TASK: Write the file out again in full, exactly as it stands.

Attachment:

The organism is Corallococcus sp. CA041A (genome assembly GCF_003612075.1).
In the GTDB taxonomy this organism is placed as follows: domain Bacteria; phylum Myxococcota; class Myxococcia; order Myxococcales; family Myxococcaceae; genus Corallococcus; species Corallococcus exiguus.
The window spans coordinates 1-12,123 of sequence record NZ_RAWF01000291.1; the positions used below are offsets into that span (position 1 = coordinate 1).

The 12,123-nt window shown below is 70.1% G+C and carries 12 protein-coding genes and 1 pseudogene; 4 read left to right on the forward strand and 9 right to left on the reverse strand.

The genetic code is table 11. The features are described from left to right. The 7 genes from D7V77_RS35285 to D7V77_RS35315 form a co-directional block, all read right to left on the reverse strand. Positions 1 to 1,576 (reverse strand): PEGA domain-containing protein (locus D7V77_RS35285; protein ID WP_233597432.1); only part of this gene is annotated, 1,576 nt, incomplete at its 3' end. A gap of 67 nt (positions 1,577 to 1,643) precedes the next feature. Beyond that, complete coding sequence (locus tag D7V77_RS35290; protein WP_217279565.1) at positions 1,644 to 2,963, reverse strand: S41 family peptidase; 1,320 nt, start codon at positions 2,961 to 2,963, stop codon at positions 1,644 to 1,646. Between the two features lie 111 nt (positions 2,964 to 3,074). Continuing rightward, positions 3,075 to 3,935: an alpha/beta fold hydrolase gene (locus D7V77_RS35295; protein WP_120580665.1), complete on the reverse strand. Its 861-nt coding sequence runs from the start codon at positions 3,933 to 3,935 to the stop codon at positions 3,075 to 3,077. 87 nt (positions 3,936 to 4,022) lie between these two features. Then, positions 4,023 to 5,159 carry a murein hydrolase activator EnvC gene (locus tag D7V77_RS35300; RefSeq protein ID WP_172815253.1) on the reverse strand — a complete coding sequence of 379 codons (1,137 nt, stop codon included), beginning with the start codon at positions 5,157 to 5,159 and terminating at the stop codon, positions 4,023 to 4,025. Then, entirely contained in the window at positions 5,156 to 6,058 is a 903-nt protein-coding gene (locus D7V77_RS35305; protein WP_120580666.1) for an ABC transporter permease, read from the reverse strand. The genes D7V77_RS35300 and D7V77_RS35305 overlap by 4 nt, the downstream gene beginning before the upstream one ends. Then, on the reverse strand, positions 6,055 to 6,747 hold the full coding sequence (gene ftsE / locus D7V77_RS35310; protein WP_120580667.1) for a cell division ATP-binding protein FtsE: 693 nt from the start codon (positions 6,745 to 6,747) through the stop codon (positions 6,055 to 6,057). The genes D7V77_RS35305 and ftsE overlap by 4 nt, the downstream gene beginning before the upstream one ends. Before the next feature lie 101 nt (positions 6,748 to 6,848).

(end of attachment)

The organism is Corallococcus sp. CA041A (genome assembly GCF_003612075.1).
In the GTDB taxonomy this organism is placed as follows: domain Bacteria; phylum Myxococcota; class Myxococcia; order Myxococcales; family Myxococcaceae; genus Corallococcus; species Corallococcus exiguus.
The window spans coordinates 1-12,123 of sequence record NZ_RAWF01000291.1; the positions used below are offsets into that span (position 1 = coordinate 1).

The 12,123-nt window shown below is 70.1% G+C and carries 12 protein-coding genes and 1 pseudogene; 4 read left to right on the forward strand and 9 right to left on the reverse strand.

The genetic code is table 11. The features are described from left to right. The 7 genes from D7V77_RS35285 to D7V77_RS35315 form a co-directional block, all read right to left on the reverse strand. Positions 1 to 1,576 (reverse strand): PEGA domain-containing protein (locus D7V77_RS35285; protein ID WP_233597432.1); only part of this gene is annotated, 1,576 nt, incomplete at its 3' end. A gap of 67 nt (positions 1,577 to 1,643) precedes the next feature. Beyond that, complete coding sequence (locus tag D7V77_RS35290; protein WP_217279565.1) at positions 1,644 to 2,963, reverse strand: S41 family peptidase; 1,320 nt, start codon at positions 2,961 to 2,963, stop codon at positions 1,644 to 1,646. Between the two features lie 111 nt (positions 2,964 to 3,074). Continuing rightward, positions 3,075 to 3,935: an alpha/beta fold hydrolase gene (locus D7V77_RS35295; protein WP_120580665.1), complete on the reverse strand. Its 861-nt coding sequence runs from the start codon at positions 3,933 to 3,935 to the stop codon at positions 3,075 to 3,077. 87 nt (positions 3,936 to 4,022) lie between these two features. Then, positions 4,023 to 5,159 carry a murein hydrolase activator EnvC gene (locus tag D7V77_RS35300; RefSeq protein ID WP_172815253.1) on the reverse strand — a complete coding sequence of 379 codons (1,137 nt, stop codon included), beginning with the start codon at positions 5,157 to 5,159 and terminating at the stop codon, positions 4,023 to 4,025. Then, entirely contained in the window at positions 5,156 to 6,058 is a 903-nt protein-coding gene (locus D7V77_RS35305; protein WP_120580666.1) for an ABC transporter permease, read from the reverse strand. The genes D7V77_RS35300 and D7V77_RS35305 overlap by 4 nt, the downstream gene beginning before the upstream one ends. Then, on the reverse strand, positions 6,055 to 6,747 hold the full coding sequence (gene ftsE / locus D7V77_RS35310; protein WP_120580667.1) for a cell division ATP-binding protein FtsE: 693 nt from the start codon (positions 6,745 to 6,747) through the stop codon (positions 6,055 to 6,057). The genes D7V77_RS35305 and ftsE overlap by 4 nt, the downstream gene beginning before the upstream one ends. Before the next feature lie 101 nt (positions 6,748 to 6,848).